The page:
The Disappearance of Eleanor Rigby: Them
"The Disappearance of Eleanor Rigby: Them" is an affecting but disjointed film about trauma's impact on one couple and their families.
The modestly named "mumblecore" movement in new American indies is not an earthquake like the French New Wave, more of a trembling in the shrubbery. "Baghead," by the Duplass brothers, Mark and Jay, is an example. Mumblecore movies are very low budget, shot on video, in love with hand-held QueasyCam effects, and more often than not shot in the woods, where locations and extras are not a problem.
"The Blair Witch Project" was not really a mumblecore movie, according to Peter Debruge, whose Variety article was definitive in defining the genre, but it's an early example of a Do It Yourself in the Woods genre, which doesn't really cry out for more titles. However, I am informed by Jim Emerson, editor of rogerebert.com, a mumblecore shot in the woods is a bonus: "Actually, they're more likely to be shot in the filmmakers' apartments."
If you walk out after 10 or 15 minutes, you will have seen the best parts of the film. "Baghead" opens at an underground film festival, where the director of a $1,000 epic ("We Came Naked") takes questions after his premiere. Knowledgeable festival veterans will smile at the questions: "What was your budget?" of course, and "Did you use improvisation?" Why the budget is such a matter of concern puzzles me, but the people who ask that obligatory question always nod gratefully for the answer.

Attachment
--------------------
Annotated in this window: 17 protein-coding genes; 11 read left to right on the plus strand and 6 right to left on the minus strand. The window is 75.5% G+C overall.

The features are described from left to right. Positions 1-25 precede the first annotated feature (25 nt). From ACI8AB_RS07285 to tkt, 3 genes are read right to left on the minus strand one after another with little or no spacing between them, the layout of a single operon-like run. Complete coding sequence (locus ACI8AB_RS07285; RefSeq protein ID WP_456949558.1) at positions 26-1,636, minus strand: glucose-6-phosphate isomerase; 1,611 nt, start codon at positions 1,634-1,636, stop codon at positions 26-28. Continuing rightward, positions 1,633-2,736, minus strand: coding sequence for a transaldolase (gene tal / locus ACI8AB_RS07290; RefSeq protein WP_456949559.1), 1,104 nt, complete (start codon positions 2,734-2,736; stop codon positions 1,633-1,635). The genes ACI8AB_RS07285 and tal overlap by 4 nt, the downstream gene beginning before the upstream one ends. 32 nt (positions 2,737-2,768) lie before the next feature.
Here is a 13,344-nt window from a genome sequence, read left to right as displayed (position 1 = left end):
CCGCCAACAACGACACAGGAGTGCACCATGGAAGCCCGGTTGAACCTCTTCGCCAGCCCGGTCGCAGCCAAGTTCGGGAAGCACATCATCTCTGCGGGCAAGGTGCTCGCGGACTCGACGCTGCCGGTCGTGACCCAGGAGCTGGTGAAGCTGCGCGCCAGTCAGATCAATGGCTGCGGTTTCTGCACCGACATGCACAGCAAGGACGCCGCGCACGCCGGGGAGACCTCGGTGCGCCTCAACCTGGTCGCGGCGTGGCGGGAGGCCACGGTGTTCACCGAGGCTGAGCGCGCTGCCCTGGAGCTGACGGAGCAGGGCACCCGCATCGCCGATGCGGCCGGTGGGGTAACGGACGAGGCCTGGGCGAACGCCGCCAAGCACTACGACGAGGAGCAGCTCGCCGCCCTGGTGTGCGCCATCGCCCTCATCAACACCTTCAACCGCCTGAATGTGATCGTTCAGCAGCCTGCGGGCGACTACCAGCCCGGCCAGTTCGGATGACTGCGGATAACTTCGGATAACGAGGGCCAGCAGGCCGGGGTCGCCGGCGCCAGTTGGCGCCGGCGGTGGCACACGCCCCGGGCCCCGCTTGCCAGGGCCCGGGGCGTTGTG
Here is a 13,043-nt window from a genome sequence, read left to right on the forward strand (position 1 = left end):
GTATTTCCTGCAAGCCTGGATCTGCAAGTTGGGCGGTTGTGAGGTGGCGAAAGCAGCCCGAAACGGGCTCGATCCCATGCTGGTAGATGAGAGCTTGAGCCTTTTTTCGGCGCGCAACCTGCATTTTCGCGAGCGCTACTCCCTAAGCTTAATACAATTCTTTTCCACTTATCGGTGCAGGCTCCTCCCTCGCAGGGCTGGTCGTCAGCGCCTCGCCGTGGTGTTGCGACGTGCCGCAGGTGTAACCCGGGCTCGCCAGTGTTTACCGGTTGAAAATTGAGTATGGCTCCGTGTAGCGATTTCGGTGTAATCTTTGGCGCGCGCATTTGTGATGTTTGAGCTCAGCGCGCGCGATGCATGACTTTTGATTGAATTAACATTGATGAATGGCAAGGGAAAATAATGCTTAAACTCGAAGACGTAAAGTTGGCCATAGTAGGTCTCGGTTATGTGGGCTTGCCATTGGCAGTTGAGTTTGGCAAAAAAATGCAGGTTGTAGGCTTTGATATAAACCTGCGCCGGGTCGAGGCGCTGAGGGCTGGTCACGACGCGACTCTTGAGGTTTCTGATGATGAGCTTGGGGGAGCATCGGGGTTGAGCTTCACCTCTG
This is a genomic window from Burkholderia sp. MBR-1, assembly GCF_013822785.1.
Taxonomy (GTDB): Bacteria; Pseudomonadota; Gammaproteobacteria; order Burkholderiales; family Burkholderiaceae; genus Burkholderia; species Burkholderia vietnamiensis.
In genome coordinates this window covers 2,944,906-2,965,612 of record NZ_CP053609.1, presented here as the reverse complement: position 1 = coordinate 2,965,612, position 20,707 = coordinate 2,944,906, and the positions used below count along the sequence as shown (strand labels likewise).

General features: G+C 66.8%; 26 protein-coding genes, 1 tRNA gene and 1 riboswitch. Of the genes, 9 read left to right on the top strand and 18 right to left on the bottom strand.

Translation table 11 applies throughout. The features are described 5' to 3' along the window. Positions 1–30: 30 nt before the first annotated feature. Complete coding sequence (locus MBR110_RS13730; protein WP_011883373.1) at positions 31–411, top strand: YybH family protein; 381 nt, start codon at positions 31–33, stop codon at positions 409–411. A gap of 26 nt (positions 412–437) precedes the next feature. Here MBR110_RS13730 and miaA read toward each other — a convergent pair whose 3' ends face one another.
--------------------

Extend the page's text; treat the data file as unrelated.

Anyway, our heroes attend the screening and attempt to crash the after-party without invitations. Walking past the security guard while carrying on an animated cell-phone conversation seems to work, but not when you lack a cell phone and try to fake it with your wallet. At their own after-after-party, the four protagonists decide, the hell with it, they'll make their own movie.
The heroes are Matt (Ross Partridge), leader of the pack; his longtime on-again, off-again girlfriend Catherine (Elise Muller); his buddy Chad (Steve Zissis), and Chad's date, Michelle (Greta Gerwig), who seems more attracted to Matt than Chad. This generates what can be generously described as sexual tension in the woods, although not by me.
Their location is a cabin 11 miles up a country road (this distance later becomes important). They settle down to write a screenplay about four people in a cabin in the woods (i.e., themselves), who are threatened by a guy with a bag over his head. I guess it's a guy. Girls aren't that stupid. During the course of their creativity session, one of them is indeed frightened by a guy with a bag over his head, and it apparently couldn't be one of the other three. This baghead appears again at such perfectly timed moments that he must have a copy of the (unwritten) screenplay.
Here's where I have my problem. How is an uninformed total outsider going to happen to be 11 miles out in the woods with a bag over his head, and just happen to stumble upon these four people who happen to be writing exactly such a story? I weary, yes, I weary. He is obviously simply a device to make the movie long enough to qualify as a feature, and the denouement will be one of stunning underwhelmingness.
The dialogue contains way too many cries of "Matt!" and "Catherine!" and "Chad!" and "Michelle!" and "Matt! Where are you, Matt?" and so forth. There are better movies to be seen. Thousands. Their budget was ... low. Yes, I think I sensed they used improvisation. The film had its premiere at Sundance 2008, where I assume they were all invited to their after-party. I hope someone slipped in making a cell call on his wallet.
A new look at the role of hero and villain in Ridley Scott's "Blade Runner."
Part ten in Scout Tafoya's The Unloved series tackles "The Village."
An appreciation of the actor's perseverance through age 63 despite depression.
White privilege, lived.